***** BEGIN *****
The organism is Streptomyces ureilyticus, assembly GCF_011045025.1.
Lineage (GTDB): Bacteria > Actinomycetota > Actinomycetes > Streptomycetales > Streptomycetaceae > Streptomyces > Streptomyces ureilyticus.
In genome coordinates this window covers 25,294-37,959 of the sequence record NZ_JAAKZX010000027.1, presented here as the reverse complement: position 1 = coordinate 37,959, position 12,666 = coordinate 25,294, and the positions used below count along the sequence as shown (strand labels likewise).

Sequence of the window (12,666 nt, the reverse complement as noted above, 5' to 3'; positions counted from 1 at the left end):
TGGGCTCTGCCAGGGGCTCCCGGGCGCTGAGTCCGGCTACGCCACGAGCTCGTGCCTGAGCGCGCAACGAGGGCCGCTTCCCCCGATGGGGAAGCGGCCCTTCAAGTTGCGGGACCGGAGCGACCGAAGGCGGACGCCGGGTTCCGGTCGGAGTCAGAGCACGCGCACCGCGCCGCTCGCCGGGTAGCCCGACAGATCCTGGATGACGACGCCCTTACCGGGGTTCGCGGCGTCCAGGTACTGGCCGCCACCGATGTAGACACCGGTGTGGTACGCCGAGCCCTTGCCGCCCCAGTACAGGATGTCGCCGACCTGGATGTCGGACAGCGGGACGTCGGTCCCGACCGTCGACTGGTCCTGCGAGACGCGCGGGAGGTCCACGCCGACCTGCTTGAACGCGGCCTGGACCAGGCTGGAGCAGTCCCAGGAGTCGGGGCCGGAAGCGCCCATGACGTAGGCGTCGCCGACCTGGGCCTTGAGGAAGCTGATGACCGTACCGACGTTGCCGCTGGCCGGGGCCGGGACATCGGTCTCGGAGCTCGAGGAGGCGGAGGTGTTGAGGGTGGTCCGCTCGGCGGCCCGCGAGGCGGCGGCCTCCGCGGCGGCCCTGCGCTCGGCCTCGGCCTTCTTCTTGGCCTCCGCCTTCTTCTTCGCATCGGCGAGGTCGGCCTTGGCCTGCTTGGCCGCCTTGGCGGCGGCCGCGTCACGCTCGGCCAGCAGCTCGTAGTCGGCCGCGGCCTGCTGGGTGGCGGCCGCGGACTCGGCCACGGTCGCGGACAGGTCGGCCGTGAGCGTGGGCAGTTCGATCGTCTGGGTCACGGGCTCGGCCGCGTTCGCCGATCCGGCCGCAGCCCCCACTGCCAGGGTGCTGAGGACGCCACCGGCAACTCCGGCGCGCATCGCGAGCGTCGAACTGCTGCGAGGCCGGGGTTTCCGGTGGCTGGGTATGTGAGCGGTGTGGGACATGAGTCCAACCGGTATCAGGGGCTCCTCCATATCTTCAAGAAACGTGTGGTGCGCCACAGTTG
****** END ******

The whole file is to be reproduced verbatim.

The organism is Streptomyces ureilyticus, assembly GCF_011045025.1.
Lineage (GTDB): Bacteria > Actinomycetota > Actinomycetes > Streptomycetales > Streptomycetaceae > Streptomyces > Streptomyces ureilyticus.
In genome coordinates this window covers 25,294-37,959 of the sequence record NZ_JAAKZX010000027.1, presented here as the reverse complement: position 1 = coordinate 37,959, position 12,666 = coordinate 25,294, and the positions used below count along the sequence as shown (strand labels likewise).

Sequence of the window (12,666 nt, the reverse complement as noted above, 5' to 3'; positions counted from 1 at the left end):
TGGGCTCTGCCAGGGGCTCCCGGGCGCTGAGTCCGGCTACGCCACGAGCTCGTGCCTGAGCGCGCAACGAGGGCCGCTTCCCCCGATGGGGAAGCGGCCCTTCAAGTTGCGGGACCGGAGCGACCGAAGGCGGACGCCGGGTTCCGGTCGGAGTCAGAGCACGCGCACCGCGCCGCTCGCCGGGTAGCCCGACAGATCCTGGATGACGACGCCCTTACCGGGGTTCGCGGCGTCCAGGTACTGGCCGCCACCGATGTAGACACCGGTGTGGTACGCCGAGCCCTTGCCGCCCCAGTACAGGATGTCGCCGACCTGGATGTCGGACAGCGGGACGTCGGTCCCGACCGTCGACTGGTCCTGCGAGACGCGCGGGAGGTCCACGCCGACCTGCTTGAACGCGGCCTGGACCAGGCTGGAGCAGTCCCAGGAGTCGGGGCCGGAAGCGCCCATGACGTAGGCGTCGCCGACCTGGGCCTTGAGGAAGCTGATGACCGTACCGACGTTGCCGCTGGCCGGGGCCGGGACATCGGTCTCGGAGCTCGAGGAGGCGGAGGTGTTGAGGGTGGTCCGCTCGGCGGCCCGCGAGGCGGCGGCCTCCGCGGCGGCCCTGCGCTCGGCCTCGGCCTTCTTCTTGGCCTCCGCCTTCTTCTTCGCATCGGCGAGGTCGGCCTTGGCCTGCTTGGCCGCCTTGGCGGCGGCCGCGTCACGCTCGGCCAGCAGCTCGTAGTCGGCCGCGGCCTGCTGGGTGGCGGCCGCGGACTCGGCCACGGTCGCGGACAGGTCGGCCGTGAGCGTGGGCAGTTCGATCGTCTGGGTCACGGGCTCGGCCGCGTTCGCCGATCCGGCCGCAGCCCCCACTGCCAGGGTGCTGAGGACGCCACCGGCAACTCCGGCGCGCATCGCGAGCGTCGAACTGCTGCGAGGCCGGGGTTTCCGGTGGCTGGGTATGTGAGCGGTGTGGGACATGAGTCCAACCGGTATCAGGGGCTCCTCCATATCTTCAAGAAACGTGTGGTGCGCCACAGTTG